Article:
40 year old lawyer Tony (Emmanuelle Bercot, winner of Best Female Actress in Cannes FF) falls in-love and swiftly marries Georgio (Vincent Cassel, brilliant as always), a hyperactive charming playboy, owner of restaurant and alpha male of his pack. They live, they laugh, they make love, they make a baby (after Georgio has a night time epiphany, that leads him to ironing shirts and making a passionate speech about reproducing). We fall in-love with their happiness, their ripe maturity. But this is just the exposition, as the rest of film’s two thirds are occupied with following the man’s shortcomings: a large palette of sometime authentic - sometime completely fake and illogic actions. Once the baby begins to show-up, Georgio becomes a crazed teenager, chasing women, booze and all that he left behind.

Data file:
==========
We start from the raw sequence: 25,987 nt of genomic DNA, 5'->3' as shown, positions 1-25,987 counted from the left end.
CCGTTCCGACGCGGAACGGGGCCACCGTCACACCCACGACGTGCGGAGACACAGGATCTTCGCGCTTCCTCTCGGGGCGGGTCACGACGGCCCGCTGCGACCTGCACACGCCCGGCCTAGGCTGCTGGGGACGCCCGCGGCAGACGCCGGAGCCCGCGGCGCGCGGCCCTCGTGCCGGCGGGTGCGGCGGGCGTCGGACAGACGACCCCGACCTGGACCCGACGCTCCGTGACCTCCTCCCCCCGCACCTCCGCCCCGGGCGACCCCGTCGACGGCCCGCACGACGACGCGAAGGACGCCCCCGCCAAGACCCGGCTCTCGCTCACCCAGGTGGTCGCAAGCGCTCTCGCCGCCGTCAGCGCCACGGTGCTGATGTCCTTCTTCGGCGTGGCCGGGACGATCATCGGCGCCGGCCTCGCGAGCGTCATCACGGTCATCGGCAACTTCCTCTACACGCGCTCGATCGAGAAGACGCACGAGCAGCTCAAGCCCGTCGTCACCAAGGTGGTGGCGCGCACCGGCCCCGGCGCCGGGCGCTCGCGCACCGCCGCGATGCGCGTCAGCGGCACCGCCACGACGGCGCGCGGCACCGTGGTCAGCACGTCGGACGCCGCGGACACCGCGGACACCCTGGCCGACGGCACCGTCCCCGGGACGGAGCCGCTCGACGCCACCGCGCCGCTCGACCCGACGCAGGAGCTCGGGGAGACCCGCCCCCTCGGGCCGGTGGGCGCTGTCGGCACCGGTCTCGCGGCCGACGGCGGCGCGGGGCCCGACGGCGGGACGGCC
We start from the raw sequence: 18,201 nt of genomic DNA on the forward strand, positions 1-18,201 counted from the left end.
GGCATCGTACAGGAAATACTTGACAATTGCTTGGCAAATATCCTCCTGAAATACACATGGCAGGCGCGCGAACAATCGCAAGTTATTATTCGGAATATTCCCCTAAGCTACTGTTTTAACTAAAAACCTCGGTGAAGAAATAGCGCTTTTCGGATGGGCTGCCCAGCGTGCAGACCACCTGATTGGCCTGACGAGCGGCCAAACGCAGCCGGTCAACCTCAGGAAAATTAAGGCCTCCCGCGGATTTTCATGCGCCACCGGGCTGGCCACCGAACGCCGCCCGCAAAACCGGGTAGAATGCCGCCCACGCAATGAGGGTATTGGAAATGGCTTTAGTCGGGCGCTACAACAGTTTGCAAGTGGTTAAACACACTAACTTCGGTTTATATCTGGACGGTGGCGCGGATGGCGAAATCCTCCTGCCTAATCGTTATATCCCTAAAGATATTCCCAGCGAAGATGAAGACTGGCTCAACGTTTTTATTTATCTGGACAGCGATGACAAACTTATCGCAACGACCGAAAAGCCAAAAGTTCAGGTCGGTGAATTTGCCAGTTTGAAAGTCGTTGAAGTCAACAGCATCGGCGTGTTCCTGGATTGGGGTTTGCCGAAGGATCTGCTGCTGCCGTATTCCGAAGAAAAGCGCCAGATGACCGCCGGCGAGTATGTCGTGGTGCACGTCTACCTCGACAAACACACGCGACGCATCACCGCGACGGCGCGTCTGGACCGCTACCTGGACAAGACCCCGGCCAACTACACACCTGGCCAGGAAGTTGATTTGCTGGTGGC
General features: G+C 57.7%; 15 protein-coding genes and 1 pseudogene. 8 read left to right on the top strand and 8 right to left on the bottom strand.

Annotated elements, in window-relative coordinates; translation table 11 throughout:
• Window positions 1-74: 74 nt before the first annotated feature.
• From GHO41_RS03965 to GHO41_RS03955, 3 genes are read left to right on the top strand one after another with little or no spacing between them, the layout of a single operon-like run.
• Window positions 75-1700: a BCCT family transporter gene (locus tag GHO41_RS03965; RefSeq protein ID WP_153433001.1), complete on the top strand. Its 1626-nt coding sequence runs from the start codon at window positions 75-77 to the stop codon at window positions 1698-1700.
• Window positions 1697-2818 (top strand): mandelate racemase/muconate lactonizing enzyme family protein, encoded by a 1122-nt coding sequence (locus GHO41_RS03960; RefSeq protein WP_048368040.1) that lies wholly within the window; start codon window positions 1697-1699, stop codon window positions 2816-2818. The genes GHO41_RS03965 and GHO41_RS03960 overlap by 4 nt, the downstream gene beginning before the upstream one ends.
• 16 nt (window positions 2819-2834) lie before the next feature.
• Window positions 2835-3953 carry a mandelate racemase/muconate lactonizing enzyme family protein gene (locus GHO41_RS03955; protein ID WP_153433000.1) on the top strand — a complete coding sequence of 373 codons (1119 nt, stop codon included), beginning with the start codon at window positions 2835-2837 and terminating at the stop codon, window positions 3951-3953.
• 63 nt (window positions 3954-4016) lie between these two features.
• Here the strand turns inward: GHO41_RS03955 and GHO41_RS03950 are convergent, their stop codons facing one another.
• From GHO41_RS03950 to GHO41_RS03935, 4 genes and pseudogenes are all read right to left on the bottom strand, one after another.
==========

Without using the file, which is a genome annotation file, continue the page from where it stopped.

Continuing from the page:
The abrupt character change is a tough sale, and it hold mostly due to Cassel’s natural charm. Although the focus of the story is on the feminine character, it doesn’t feel completely explored and is strangely (coming from a female director) stereotypic. As film critic Mike D’Angelo puts it: “She [Maïwenn] appears to side with Giorgio, who, when Tony says she’s weary of constant highs and lows and just wants something calm and steady, points out that, on an electriocardiogram, highs and lows signify life, whereas a steady flatline means that you’re dead.” Moments towards the end, where Tony is shown at her office, powerful in charge, receiving Georgio behind a big desk, appear for her character as a silly compensation. End scene saves the day: a meeting in face of school teachers, discussing their kid, is an opportunity to show that nothing has really changed.